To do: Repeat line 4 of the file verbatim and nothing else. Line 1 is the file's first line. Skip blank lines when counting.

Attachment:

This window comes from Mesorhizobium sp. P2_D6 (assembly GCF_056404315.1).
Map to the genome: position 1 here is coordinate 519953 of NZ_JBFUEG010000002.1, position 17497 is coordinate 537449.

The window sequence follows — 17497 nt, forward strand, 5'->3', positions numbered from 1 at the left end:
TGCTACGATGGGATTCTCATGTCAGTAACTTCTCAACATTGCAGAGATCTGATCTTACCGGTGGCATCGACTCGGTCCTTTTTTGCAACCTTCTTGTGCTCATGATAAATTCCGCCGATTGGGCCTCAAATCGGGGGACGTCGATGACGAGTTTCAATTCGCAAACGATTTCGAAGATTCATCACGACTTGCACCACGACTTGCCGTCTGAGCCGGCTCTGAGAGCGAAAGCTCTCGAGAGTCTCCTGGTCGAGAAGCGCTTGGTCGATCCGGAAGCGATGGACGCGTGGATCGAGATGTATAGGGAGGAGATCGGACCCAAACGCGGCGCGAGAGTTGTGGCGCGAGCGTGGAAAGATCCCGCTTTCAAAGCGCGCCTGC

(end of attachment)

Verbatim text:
TGCTACGATGGGATTCTCATGTCAGTAACTTCTCAACATTGCAGAGATCTGATCTTACCGGTGGCATCGACTCGGTCCTTTTTTGCAACCTTCTTGTGCTCATGATAAATTCCGCCGATTGGGCCTCAAATCGGGGGACGTCGATGACGAGTTTCAATTCGCAAACGATTTCGAAGATTCATCACGACTTGCACCACGACTTGCCGTCTGAGCCGGCTCTGAGAGCGAAAGCTCTCGAGAGTCTCCTGGTCGAGAAGCGCTTGGTCGATCCGGAAGCGATGGACGCGTGGATCGAGATGTATAGGGAGGAGATCGGACCCAAACGCGGCGCGAGAGTTGTGGCGCGAGCGTGGAAAGATCCCGCTTTCAAAGCGCGCCTGC